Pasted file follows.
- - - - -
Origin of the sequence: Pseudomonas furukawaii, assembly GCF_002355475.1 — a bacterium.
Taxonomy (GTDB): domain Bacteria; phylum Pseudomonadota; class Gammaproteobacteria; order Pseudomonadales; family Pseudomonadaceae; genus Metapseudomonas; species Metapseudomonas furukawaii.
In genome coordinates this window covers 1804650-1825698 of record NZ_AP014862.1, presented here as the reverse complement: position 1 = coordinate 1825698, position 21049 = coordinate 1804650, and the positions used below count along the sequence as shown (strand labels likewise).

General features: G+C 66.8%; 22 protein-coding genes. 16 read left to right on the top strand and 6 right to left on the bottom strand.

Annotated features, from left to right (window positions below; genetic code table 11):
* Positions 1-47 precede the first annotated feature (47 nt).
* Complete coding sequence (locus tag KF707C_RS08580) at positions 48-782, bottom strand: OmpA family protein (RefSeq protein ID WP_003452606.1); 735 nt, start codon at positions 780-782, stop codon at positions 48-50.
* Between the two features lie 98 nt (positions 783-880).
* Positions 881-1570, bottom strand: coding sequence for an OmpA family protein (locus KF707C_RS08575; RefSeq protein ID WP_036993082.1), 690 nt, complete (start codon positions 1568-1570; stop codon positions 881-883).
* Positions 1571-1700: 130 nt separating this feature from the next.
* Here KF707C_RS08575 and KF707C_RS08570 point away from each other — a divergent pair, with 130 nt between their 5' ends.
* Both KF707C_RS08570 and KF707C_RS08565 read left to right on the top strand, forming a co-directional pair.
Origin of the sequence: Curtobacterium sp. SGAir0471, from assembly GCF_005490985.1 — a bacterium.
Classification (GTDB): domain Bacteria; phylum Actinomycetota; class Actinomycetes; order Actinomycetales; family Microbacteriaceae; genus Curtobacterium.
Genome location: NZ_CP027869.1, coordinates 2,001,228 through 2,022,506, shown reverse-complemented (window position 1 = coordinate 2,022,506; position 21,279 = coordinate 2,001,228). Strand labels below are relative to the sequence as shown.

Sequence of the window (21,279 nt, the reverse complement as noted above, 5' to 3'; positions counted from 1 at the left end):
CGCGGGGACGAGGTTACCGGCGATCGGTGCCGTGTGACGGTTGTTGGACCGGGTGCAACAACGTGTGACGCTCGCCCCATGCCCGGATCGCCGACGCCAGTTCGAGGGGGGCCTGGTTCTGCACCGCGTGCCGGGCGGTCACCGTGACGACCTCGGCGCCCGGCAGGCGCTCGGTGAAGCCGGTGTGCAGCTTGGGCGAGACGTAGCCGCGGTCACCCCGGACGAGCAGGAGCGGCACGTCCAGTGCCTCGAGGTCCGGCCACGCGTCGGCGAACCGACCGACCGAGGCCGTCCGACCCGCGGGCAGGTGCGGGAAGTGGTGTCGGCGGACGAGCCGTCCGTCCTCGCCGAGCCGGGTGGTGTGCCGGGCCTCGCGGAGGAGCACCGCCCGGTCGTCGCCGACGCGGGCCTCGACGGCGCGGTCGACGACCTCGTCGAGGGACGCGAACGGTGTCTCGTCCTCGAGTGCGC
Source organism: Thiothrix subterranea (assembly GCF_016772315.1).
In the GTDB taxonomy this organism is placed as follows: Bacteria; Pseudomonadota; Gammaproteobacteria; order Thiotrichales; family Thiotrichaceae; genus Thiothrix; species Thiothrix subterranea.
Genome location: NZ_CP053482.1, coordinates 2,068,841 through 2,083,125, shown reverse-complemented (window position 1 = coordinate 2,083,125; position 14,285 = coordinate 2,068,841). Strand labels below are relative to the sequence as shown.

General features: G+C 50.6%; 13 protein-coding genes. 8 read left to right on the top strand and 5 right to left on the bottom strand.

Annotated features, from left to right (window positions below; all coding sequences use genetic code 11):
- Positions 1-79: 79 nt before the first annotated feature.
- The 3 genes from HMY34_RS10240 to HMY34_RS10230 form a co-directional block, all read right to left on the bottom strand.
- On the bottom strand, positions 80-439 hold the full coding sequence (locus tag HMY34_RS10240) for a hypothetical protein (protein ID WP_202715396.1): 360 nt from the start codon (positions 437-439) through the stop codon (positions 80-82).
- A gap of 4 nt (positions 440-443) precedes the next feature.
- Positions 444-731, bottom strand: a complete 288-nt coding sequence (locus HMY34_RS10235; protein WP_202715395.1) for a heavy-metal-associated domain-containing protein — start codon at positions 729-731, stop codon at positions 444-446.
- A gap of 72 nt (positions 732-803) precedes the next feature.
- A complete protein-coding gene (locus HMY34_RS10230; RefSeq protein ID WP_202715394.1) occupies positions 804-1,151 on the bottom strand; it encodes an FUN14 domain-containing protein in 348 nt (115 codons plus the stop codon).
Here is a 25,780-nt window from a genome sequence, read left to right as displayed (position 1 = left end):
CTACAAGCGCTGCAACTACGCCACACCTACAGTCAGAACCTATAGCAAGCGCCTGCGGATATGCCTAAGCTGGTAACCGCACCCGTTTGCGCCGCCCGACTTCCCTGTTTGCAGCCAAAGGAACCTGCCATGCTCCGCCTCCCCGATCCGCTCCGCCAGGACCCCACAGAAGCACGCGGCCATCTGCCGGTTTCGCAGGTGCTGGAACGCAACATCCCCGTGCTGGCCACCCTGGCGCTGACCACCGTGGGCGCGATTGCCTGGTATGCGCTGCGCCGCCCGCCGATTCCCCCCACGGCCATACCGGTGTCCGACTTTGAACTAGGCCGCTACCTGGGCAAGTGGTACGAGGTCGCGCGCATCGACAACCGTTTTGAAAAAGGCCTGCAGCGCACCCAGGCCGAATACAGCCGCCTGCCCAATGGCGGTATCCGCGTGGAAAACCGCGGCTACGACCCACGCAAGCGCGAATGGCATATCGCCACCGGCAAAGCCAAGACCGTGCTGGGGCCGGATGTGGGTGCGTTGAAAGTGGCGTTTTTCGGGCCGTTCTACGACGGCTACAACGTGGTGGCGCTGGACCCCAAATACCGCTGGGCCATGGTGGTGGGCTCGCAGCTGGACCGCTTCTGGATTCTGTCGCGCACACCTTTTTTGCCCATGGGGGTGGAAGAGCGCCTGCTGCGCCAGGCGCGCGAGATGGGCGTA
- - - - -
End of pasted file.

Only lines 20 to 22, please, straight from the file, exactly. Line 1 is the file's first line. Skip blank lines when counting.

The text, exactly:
Genome location: NZ_CP053482.1, coordinates 2,068,841 through 2,083,125, shown reverse-complemented (window position 1 = coordinate 2,083,125; position 14,285 = coordinate 2,068,841). Strand labels below are relative to the sequence as shown.

General features: G+C 50.6%; 13 protein-coding genes. 8 read left to right on the top strand and 5 right to left on the bottom strand.

Annotated features, from left to right (window positions below; all coding sequences use genetic code 11):